Service performance of components such as fatigue life are dramatically influenced by the machined surface and subsurface residual stresses. This paper aims at achieving a better understanding of the influence of cutting edge microgeometry on machined surface residual stresses during orthogonal dry cutting of Inconel 718. Numerical and experimental investigations have been conducted in this research. The cutting edge microgeometry factors of average cutting edge radius
, form-factor K
, and chamfer were investigated. An increasing trend for the magnitudes of both tensile and compressive residual stresses was observed by using larger
or introducing a chamfer on the cutting edges. The ploughing depth has been predicted based on the stagnation zone. The increase of ploughing depth means that more material was ironed on the workpiece subsurface, which resulted in an increase in the compressive residual stress. The thermal loads were leading factors that affected the surface tensile residual stress. For the unsymmetrical honed cutting edge with K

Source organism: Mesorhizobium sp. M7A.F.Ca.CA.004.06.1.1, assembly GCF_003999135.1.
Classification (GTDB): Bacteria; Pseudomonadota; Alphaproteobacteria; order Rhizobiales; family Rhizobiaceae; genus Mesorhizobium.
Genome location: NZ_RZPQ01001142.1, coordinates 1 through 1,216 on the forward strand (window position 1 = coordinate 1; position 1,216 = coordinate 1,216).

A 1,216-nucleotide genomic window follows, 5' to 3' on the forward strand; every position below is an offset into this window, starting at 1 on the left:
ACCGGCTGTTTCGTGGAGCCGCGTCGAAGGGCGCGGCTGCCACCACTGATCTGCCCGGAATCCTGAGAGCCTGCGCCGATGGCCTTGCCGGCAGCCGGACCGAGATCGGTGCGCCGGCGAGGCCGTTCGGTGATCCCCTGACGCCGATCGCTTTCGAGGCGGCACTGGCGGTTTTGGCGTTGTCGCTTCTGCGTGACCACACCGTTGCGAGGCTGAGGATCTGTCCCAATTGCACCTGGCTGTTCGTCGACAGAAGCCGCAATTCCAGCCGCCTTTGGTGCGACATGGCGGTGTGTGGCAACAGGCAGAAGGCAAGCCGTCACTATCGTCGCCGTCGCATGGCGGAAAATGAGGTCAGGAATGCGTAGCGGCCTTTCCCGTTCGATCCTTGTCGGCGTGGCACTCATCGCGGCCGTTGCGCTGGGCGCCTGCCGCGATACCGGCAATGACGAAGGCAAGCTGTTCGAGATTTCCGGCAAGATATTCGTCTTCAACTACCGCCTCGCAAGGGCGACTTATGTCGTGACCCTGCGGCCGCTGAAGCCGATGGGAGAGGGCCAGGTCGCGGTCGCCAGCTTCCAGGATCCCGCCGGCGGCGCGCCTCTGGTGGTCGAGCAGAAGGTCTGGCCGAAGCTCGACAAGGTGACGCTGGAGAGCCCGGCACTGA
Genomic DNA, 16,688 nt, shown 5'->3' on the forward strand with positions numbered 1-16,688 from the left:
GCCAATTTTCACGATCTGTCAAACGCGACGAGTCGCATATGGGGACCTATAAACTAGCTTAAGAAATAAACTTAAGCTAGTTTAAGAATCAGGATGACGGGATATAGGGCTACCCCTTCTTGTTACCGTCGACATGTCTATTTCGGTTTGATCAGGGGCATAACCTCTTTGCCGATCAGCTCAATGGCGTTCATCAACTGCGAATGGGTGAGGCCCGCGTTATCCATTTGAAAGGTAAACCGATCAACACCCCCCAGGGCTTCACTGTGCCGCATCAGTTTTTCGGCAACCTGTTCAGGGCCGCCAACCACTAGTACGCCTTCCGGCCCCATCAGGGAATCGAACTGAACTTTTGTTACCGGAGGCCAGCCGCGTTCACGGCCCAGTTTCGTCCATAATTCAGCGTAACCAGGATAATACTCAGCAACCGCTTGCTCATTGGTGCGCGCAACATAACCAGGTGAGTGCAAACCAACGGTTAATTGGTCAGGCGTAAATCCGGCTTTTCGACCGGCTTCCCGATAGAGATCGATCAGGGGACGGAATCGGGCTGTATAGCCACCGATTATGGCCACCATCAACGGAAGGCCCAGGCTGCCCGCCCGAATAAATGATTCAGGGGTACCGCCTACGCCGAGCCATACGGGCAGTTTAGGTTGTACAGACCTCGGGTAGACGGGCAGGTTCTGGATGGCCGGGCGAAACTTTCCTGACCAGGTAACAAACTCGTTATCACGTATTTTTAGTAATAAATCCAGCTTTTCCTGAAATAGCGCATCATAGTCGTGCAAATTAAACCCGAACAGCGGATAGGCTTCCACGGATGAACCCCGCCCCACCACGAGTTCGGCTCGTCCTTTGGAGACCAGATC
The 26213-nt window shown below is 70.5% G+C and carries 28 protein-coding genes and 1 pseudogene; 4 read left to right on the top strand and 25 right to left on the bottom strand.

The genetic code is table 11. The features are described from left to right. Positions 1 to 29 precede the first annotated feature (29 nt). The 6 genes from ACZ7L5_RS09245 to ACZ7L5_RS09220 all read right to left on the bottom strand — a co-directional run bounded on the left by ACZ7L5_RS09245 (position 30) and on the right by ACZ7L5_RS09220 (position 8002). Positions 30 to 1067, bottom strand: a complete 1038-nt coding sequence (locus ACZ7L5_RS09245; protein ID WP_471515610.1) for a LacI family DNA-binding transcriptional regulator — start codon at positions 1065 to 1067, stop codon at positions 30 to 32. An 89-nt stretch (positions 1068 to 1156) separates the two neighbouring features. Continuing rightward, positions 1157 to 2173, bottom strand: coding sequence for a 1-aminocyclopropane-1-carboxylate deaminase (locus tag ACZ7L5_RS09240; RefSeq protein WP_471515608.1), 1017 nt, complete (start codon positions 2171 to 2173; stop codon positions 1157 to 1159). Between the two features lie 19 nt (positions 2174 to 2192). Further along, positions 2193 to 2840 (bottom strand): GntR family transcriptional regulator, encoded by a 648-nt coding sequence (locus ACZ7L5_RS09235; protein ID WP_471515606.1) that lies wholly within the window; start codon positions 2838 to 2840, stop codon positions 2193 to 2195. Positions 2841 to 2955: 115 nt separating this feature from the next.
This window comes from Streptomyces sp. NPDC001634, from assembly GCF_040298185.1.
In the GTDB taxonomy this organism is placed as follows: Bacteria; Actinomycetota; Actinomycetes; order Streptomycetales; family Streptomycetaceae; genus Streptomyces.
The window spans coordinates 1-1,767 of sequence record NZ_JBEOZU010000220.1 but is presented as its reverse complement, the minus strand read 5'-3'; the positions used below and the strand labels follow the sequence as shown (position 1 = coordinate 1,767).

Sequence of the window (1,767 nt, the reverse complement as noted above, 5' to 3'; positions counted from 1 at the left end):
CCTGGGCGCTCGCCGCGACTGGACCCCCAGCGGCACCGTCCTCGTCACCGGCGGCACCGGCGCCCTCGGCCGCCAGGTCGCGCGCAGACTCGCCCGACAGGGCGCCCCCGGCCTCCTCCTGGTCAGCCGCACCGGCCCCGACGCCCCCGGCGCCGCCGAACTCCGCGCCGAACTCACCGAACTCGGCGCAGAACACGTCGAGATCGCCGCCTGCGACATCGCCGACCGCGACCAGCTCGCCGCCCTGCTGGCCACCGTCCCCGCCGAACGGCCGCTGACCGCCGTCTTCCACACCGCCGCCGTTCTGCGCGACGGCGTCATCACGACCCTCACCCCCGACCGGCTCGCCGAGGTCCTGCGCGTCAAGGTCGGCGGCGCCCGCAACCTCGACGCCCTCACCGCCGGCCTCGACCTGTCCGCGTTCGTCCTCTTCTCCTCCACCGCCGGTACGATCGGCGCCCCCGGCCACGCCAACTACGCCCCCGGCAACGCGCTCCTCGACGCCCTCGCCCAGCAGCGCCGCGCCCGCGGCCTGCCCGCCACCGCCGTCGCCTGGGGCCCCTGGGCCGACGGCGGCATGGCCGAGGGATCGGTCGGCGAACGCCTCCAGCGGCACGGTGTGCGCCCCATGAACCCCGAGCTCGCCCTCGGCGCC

= 2, the friction between tool and workpiece and tensile residual stress tended to be high, while for the unsymmetrical honed cutting edge with K
= 0.5, the high ploughing depth led to a higher compressive residual stress. This paper provides guidance for regulating machine-induced residual stress by edge preparation.
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